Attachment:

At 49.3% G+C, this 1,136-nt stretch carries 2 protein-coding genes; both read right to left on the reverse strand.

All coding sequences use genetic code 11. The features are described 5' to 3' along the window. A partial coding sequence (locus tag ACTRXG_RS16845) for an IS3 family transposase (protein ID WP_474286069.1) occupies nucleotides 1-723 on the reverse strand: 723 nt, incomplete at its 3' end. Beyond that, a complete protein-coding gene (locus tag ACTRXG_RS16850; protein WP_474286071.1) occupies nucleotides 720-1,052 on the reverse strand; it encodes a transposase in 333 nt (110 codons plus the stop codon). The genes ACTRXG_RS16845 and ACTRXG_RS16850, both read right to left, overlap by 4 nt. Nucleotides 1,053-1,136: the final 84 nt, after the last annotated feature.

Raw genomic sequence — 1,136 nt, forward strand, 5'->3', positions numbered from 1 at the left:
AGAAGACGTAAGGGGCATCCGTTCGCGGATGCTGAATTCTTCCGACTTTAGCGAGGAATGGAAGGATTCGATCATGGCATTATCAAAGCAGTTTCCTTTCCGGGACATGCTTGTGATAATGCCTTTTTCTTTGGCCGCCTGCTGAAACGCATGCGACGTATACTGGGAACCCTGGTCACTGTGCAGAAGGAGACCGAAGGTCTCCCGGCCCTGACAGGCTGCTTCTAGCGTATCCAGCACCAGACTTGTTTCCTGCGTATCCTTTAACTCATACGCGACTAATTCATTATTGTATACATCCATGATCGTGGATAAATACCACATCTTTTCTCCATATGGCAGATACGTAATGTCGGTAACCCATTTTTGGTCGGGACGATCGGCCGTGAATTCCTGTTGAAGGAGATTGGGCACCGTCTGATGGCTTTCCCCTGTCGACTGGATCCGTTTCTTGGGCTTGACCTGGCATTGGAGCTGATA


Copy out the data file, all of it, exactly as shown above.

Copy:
At 49.3% G+C, this 1,136-nt stretch carries 2 protein-coding genes; both read right to left on the reverse strand.

All coding sequences use genetic code 11. The features are described 5' to 3' along the window. A partial coding sequence (locus tag ACTRXG_RS16845) for an IS3 family transposase (protein ID WP_474286069.1) occupies nucleotides 1-723 on the reverse strand: 723 nt, incomplete at its 3' end. Beyond that, a complete protein-coding gene (locus tag ACTRXG_RS16850; protein WP_474286071.1) occupies nucleotides 720-1,052 on the reverse strand; it encodes a transposase in 333 nt (110 codons plus the stop codon). The genes ACTRXG_RS16845 and ACTRXG_RS16850, both read right to left, overlap by 4 nt. Nucleotides 1,053-1,136: the final 84 nt, after the last annotated feature.

Raw genomic sequence — 1,136 nt, forward strand, 5'->3', positions numbered from 1 at the left:
AGAAGACGTAAGGGGCATCCGTTCGCGGATGCTGAATTCTTCCGACTTTAGCGAGGAATGGAAGGATTCGATCATGGCATTATCAAAGCAGTTTCCTTTCCGGGACATGCTTGTGATAATGCCTTTTTCTTTGGCCGCCTGCTGAAACGCATGCGACGTATACTGGGAACCCTGGTCACTGTGCAGAAGGAGACCGAAGGTCTCCCGGCCCTGACAGGCTGCTTCTAGCGTATCCAGCACCAGACTTGTTTCCTGCGTATCCTTTAACTCATACGCGACTAATTCATTATTGTATACATCCATGATCGTGGATAAATACCACATCTTTTCTCCATATGGCAGATACGTAATGTCGGTAACCCATTTTTGGTCGGGACGATCGGCCGTGAATTCCTGTTGAAGGAGATTGGGCACCGTCTGATGGCTTTCCCCTGTCGACTGGATCCGTTTCTTGGGCTTGACCTGGCATTGGAGCTGATA